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What is melasma?

Melasma is a common hyperpigmentation disorder. It affects about 30% of child-bearing women of Latin and Asian descent who have a blood relative with melasma. It also affects women who take oral contraceptives and use hormone therapy. While it doesn’t cause any symptoms, many women find it significantly impacts their psychological, social and emotional wellbeing, and reduces their confidence and quality of life.

Melasma is a chronic condition and while it may fade spontaneously, it is likely to remain a problem that can be controlled with proper care and treatment. The best prevention is to avoid sun exposure and receive a life plan for your skin.

This skin condition is characterized by symmetrical light to dark brown or gray-brown patches on the face, typically on the cheeks, forehead, nose, and upper lip.

The exact cause of melasma is not known, but it is related to hormonal changes, particularly during pregnancy or while taking birth control pills, sun exposure, some medications, stress, tanning bed use and thyroid disease which can trigger the body to produce excess melanin, the substance that gives the skin its color. 50% of women with melasma have a positive family history of the condition.

At your dermatology consultation, Dr. Shagalov will review your medical history and the medications you take and visually inspect your skin. She may use a Wood’s lamp which is a device to help her better examine your skin. She may also take a skin biopsy to rule out other causes of hyperpigmentation. From this information she will provide her diagnosis and a treatment plan based on your concerns, and your needs.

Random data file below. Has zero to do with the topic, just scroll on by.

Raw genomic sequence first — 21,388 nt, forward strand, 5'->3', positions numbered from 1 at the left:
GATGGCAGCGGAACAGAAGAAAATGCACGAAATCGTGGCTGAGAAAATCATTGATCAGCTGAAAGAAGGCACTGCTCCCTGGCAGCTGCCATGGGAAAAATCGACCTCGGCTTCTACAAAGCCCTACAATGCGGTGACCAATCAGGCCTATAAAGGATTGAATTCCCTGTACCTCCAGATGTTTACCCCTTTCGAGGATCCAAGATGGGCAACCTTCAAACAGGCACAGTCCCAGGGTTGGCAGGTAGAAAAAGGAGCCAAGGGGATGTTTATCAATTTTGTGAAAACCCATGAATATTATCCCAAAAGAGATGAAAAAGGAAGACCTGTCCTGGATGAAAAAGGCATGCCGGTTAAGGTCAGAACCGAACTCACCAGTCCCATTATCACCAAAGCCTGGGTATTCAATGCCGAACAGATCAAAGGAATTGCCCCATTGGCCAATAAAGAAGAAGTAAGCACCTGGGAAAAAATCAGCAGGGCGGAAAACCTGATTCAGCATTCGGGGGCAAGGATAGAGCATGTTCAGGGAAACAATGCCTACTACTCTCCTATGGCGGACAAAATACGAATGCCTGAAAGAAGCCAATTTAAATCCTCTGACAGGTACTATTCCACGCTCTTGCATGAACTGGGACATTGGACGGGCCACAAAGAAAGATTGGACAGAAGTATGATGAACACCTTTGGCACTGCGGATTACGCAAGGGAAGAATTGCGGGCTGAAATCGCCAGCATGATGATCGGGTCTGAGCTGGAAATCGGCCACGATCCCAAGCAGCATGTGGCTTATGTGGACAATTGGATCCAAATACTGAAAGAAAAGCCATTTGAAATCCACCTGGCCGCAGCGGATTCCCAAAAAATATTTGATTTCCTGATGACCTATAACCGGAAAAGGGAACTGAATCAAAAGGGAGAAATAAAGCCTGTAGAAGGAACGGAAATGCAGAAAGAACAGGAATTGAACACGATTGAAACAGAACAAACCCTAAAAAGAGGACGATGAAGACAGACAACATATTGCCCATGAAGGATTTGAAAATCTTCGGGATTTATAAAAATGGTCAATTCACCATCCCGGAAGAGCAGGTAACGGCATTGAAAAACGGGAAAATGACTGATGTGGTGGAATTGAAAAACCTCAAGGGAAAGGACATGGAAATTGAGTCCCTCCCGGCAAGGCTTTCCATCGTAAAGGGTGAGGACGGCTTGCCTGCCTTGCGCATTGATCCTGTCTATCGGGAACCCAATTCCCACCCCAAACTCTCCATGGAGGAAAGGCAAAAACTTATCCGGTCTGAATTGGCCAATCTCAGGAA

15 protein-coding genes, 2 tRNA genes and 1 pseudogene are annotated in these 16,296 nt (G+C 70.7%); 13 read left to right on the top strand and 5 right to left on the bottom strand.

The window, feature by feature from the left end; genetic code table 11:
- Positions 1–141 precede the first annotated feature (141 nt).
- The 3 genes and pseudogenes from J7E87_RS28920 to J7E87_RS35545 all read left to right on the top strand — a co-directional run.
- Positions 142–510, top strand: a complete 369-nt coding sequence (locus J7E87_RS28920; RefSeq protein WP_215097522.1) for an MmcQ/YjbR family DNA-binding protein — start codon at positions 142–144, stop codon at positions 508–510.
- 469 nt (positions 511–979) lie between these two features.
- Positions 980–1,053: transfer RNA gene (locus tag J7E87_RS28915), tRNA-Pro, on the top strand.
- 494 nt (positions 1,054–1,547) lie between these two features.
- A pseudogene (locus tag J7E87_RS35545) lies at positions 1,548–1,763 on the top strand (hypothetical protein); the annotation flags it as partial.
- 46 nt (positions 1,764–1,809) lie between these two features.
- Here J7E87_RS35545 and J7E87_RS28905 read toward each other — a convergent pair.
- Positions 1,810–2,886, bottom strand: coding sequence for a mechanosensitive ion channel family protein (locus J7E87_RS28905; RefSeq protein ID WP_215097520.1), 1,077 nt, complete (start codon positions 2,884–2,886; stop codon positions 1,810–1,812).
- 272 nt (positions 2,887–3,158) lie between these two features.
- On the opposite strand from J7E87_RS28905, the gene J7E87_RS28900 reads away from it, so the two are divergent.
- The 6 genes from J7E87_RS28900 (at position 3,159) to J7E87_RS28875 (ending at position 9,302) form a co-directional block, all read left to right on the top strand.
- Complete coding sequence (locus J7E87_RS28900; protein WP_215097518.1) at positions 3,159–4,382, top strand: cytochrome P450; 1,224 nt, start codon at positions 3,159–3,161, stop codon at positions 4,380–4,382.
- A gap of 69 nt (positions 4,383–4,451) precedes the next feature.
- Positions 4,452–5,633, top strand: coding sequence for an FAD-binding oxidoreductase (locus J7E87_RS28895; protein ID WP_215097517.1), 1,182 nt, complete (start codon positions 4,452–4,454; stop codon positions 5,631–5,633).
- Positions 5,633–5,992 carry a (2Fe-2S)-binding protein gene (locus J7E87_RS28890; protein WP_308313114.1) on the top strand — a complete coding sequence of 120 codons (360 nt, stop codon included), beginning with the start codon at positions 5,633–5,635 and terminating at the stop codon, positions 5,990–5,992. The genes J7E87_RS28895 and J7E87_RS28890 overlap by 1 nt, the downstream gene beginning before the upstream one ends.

Sometimes melasma can go away without treatment especially if you have the baby or stop using birth control pills or other triggering medications and protect your skin from the sun.   Other times it can last for years. Melasma is a chronic disorder. Early treatment can help fade the discolorations but does not prevent a recurrent outbreak.

Treatment for melasma typically includes a combination of topical creams, chemical peels, and protection from the sun. Hydroquinone, a skin-lightening agent, is often used to lighten the affected areas. Tretinoin and corticosteroids may also be used to help reduce pigmentation.

It’s important to protect the skin from the sun to prevent melasma from getting worse, and to use sunscreen with a sun protection factor (SPF) of at least 30 every day. Sunscreen should be reapplied every two hours, or more often if you are swimming or sweating.

In more severe cases, procedures such as microneedling with or without PRP, microneedling with topical tranexamic acid or specialized laser therapy may help lighten the affected areas. In the most severe cases, oral medication with Tranexamic acid can be used to treat melasma.

Melasma can be a stubborn condition to treat, and it may take several months to see improvement. If you think you may have melasma, it’s important to schedule a consultation with Dr. Devorah Shagalov at her Miami office to receive accurate diagnosis and treatment plan. Dr. Shagalov is a board-certified dermatologist and a dual fellowship trained Mohs Surgeon and cosmetic dermatologist. Biscayne Dermatology is located in Midtown Miami on the border of Edgewater and Wynwood a few blocks from the Design District, Miami Beach, and Downtown Miami.

At a Glance

Dr. Devorah Shagalov

  • Double Board-Certified Dermatologist
  • Fellowship-Trained Mohs Micrographic Surgeon
  • Recipient of numerous dermatology awards
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